What we know about the attacks in Germany and Turkey

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A German police officer secures the site of an accident with a truck at a Christmas market on Breitscheidplatz square near the fashionable Kurfuerstendamm avenue in the west of Berlin, Germany, December 19, 2016.   REUTERS/Fabrizio Bensch     - RTX2VQWZ

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JUDY WOODRUFF: It’s been a day of horror in the capital cities of Germany and Turkey.

First Berlin, where a truck drove into a crowd of Christmas shoppers, leaving the street full of dead and wounded.

We get more now from Ira Spitzer. He’s the Berlin bureau chief for Feature Story News.

And a warning: Some images might be disturbing to some viewers.

Let me start, Ira Spitzer, with this comment we just saw crossing the wires. And that is the German interior minister saying that more information now does seem to point to an act of terrorism. What do you know?

IRA SPITZER, Feature Story News: Well, the Berlin police have confirmed that nine people have been killed in the scene of violence earlier in Berlin, and one of those — one of the dead was a passenger in that truck.

In addition to the nine people who died, at least 50 others are injured, some seriously. So, the — as you mentioned there, the German interior minister saying that there are signs here that point to a terror attack. No one has come out and explicitly said that this was intentional, but we also heard from — the White House issued a statement not long ago, and they also referenced that this was possibly a terror attack.

So, investigations are ongoing here in Berlin, trying to uncover what happened, but an important piece of information here, the driver, the suspected driver of the truck has been taken into custody. So much, of course, will hinge on who that person is and what they are able to uncover from him.

But, at the moment, police have asked people to stay off the streets in Berlin. There is an ongoing rescue operation that’s happened at a Christmas market right near the heart of Berlin, so a tragic situation unfolding right now.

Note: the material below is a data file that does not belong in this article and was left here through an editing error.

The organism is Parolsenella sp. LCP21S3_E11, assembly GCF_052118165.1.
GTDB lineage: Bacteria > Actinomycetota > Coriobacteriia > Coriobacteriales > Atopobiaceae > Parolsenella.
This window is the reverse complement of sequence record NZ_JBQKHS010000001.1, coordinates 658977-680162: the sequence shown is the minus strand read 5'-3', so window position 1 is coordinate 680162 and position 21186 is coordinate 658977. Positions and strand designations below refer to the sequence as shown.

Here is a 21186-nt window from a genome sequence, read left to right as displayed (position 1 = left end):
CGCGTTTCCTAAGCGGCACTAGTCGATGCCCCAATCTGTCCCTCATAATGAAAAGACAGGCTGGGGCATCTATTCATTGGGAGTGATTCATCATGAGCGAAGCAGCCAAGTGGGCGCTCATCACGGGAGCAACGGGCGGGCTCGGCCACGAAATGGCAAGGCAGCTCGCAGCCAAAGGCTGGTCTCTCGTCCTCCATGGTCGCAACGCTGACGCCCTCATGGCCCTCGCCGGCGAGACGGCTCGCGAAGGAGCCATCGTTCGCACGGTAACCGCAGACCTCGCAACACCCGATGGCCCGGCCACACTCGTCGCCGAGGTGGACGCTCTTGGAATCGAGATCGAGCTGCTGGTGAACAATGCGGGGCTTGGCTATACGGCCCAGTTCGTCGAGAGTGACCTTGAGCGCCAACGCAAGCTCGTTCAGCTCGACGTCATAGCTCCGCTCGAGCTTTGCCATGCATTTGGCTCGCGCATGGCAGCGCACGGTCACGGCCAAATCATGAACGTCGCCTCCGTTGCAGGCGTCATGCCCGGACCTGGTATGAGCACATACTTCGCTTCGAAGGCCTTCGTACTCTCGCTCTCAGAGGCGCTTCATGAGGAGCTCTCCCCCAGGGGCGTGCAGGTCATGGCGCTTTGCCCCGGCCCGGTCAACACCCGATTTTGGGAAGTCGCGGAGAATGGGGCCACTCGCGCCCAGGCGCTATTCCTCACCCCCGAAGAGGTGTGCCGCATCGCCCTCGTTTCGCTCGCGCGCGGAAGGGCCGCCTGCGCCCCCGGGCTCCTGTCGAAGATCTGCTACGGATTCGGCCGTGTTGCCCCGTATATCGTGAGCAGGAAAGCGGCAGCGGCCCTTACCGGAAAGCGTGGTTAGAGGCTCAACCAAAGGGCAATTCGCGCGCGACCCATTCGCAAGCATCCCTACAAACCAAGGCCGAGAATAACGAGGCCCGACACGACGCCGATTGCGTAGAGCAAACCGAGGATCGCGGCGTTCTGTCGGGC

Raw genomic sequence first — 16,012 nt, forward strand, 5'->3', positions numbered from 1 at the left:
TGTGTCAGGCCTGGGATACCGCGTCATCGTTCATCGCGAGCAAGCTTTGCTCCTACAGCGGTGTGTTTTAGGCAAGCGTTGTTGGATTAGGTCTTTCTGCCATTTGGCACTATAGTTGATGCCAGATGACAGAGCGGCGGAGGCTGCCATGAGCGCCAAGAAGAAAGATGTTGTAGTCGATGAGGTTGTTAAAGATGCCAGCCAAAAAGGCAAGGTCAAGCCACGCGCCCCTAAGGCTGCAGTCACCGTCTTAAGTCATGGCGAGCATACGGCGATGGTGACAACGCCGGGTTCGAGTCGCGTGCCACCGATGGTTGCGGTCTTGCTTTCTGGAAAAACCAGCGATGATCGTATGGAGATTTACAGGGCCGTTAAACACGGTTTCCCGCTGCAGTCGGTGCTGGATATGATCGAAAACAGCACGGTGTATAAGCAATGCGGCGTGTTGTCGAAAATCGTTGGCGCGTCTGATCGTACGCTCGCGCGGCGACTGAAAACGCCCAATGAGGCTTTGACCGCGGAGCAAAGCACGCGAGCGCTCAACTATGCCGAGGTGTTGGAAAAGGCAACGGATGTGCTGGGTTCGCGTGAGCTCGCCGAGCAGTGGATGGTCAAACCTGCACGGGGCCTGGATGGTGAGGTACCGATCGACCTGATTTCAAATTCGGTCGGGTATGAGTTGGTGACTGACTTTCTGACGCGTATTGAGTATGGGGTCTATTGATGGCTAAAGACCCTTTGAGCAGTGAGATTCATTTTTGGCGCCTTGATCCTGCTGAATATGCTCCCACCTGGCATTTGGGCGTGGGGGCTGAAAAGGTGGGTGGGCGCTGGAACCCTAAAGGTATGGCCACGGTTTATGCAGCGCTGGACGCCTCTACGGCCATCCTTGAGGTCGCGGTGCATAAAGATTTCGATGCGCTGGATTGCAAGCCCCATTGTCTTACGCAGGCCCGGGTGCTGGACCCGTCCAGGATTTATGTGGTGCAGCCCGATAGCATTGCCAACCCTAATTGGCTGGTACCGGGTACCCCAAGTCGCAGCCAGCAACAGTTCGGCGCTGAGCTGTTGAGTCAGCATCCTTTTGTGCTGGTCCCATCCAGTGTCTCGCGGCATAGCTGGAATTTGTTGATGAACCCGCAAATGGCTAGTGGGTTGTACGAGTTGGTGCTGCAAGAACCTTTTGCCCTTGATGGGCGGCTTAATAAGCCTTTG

JUDY WOODRUFF: Ira Spitzer, tell us a little bit more about where this happened. You describe it as a Christmas market. What exactly was the location, the situation?

IRA SPITZER: So, this happened in the district of Charlottenburg, right near the Gedachtniskirche, which is a famous landmark here in Berlin.

It is a church where they have not repaired the steeple from World War II, so it’s visited by many tourists throughout the course of the year, and this Christmas market is someplace where thousands of people congregate in the month leading up to the holidays here.

People go there with their families. They eat, drink, do Christmas shopping. So, Christmas markets are a very big tradition in Germany, a much loved tradition in Germany. And there also has been a lot of speculation in the past few months that perhaps a Christmas market could be the target of a terror attack.

So they have stepped up security across the board. However, at these open spaces like this, it is, of course, very difficult to predict and then to prevent an attack from taking place.

Now, again, we don’t know a hundred percent that this was an intentional act. However, the authorities are certainly treating it as such right now.

JUDY WOODRUFF: Ira Spitzer watching this unfolding story in Berlin for us, thank you very much.

And, meantime, hours before that Berlin incident, the Russian ambassador to Turkey was assassinated by a lone gunman in Ankara. Andrey Karlov was addressing an art exhibition when a Turkish policeman in civilian clothes opened fire.

He shouted slogans about Syria, where Russia’s military is heavily involved. The gunman later died in a shoot-out with police. Russian President Vladimir Putin and Turkey’s President Recep Tayyip Erdogan condemned the attack.

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